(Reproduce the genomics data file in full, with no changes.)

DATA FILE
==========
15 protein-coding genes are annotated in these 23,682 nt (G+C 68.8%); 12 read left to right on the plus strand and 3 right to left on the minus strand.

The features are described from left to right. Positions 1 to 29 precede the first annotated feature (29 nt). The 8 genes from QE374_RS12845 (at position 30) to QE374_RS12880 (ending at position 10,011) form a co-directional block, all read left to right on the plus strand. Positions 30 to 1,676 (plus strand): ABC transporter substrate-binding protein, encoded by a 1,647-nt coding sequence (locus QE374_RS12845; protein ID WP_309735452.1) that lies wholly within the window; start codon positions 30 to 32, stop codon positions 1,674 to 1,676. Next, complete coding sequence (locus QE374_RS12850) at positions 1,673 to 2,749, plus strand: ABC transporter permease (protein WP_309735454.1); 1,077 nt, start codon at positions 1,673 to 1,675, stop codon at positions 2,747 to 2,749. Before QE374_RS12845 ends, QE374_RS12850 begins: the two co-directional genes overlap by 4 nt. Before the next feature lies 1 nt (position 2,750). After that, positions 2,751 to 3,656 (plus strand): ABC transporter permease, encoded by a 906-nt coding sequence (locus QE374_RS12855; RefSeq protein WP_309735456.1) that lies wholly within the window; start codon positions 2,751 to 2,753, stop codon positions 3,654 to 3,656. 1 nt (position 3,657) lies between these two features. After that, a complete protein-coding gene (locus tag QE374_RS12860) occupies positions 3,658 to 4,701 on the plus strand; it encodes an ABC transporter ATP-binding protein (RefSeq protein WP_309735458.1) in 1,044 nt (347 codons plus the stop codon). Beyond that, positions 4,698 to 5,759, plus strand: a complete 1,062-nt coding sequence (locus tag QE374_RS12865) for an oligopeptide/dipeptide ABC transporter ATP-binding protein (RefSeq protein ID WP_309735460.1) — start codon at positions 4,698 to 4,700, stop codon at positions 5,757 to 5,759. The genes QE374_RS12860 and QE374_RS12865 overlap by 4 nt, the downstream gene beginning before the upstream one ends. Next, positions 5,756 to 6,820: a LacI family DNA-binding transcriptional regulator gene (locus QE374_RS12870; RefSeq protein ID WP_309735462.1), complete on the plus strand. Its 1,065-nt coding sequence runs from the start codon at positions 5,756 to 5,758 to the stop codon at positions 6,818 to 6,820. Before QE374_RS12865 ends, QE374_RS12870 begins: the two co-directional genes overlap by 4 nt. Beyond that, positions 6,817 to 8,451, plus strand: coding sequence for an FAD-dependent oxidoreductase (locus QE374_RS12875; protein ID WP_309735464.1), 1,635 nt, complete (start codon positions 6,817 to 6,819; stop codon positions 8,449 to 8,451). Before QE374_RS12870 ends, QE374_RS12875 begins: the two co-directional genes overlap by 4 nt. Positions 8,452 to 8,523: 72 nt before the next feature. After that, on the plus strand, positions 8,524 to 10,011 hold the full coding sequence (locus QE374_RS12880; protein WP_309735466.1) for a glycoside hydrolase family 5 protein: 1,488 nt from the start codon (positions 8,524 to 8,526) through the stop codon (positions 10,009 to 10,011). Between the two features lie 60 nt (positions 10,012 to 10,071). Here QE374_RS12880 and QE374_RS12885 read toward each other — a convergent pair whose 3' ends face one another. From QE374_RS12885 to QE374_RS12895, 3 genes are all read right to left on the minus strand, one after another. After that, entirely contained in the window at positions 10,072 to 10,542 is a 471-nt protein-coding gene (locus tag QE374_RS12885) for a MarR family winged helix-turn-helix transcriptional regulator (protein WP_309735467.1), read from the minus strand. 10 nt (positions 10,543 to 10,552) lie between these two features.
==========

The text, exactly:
15 protein-coding genes are annotated in these 23,682 nt (G+C 68.8%); 12 read left to right on the plus strand and 3 right to left on the minus strand.

The features are described from left to right. Positions 1 to 29 precede the first annotated feature (29 nt). The 8 genes from QE374_RS12845 (at position 30) to QE374_RS12880 (ending at position 10,011) form a co-directional block, all read left to right on the plus strand. Positions 30 to 1,676 (plus strand): ABC transporter substrate-binding protein, encoded by a 1,647-nt coding sequence (locus QE374_RS12845; protein ID WP_309735452.1) that lies wholly within the window; start codon positions 30 to 32, stop codon positions 1,674 to 1,676. Next, complete coding sequence (locus QE374_RS12850) at positions 1,673 to 2,749, plus strand: ABC transporter permease (protein WP_309735454.1); 1,077 nt, start codon at positions 1,673 to 1,675, stop codon at positions 2,747 to 2,749. Before QE374_RS12845 ends, QE374_RS12850 begins: the two co-directional genes overlap by 4 nt. Before the next feature lies 1 nt (position 2,750). After that, positions 2,751 to 3,656 (plus strand): ABC transporter permease, encoded by a 906-nt coding sequence (locus QE374_RS12855; RefSeq protein WP_309735456.1) that lies wholly within the window; start codon positions 2,751 to 2,753, stop codon positions 3,654 to 3,656. 1 nt (position 3,657) lies between these two features. After that, a complete protein-coding gene (locus tag QE374_RS12860) occupies positions 3,658 to 4,701 on the plus strand; it encodes an ABC transporter ATP-binding protein (RefSeq protein WP_309735458.1) in 1,044 nt (347 codons plus the stop codon). Beyond that, positions 4,698 to 5,759, plus strand: a complete 1,062-nt coding sequence (locus tag QE374_RS12865) for an oligopeptide/dipeptide ABC transporter ATP-binding protein (RefSeq protein ID WP_309735460.1) — start codon at positions 4,698 to 4,700, stop codon at positions 5,757 to 5,759. The genes QE374_RS12860 and QE374_RS12865 overlap by 4 nt, the downstream gene beginning before the upstream one ends. Next, positions 5,756 to 6,820: a LacI family DNA-binding transcriptional regulator gene (locus QE374_RS12870; RefSeq protein ID WP_309735462.1), complete on the plus strand. Its 1,065-nt coding sequence runs from the start codon at positions 5,756 to 5,758 to the stop codon at positions 6,818 to 6,820. Before QE374_RS12865 ends, QE374_RS12870 begins: the two co-directional genes overlap by 4 nt. Beyond that, positions 6,817 to 8,451, plus strand: coding sequence for an FAD-dependent oxidoreductase (locus QE374_RS12875; protein ID WP_309735464.1), 1,635 nt, complete (start codon positions 6,817 to 6,819; stop codon positions 8,449 to 8,451). Before QE374_RS12870 ends, QE374_RS12875 begins: the two co-directional genes overlap by 4 nt. Positions 8,452 to 8,523: 72 nt before the next feature. After that, on the plus strand, positions 8,524 to 10,011 hold the full coding sequence (locus QE374_RS12880; protein WP_309735466.1) for a glycoside hydrolase family 5 protein: 1,488 nt from the start codon (positions 8,524 to 8,526) through the stop codon (positions 10,009 to 10,011). Between the two features lie 60 nt (positions 10,012 to 10,071). Here QE374_RS12880 and QE374_RS12885 read toward each other — a convergent pair whose 3' ends face one another. From QE374_RS12885 to QE374_RS12895, 3 genes are all read right to left on the minus strand, one after another. After that, entirely contained in the window at positions 10,072 to 10,542 is a 471-nt protein-coding gene (locus tag QE374_RS12885) for a MarR family winged helix-turn-helix transcriptional regulator (protein WP_309735467.1), read from the minus strand. 10 nt (positions 10,543 to 10,552) lie between these two features.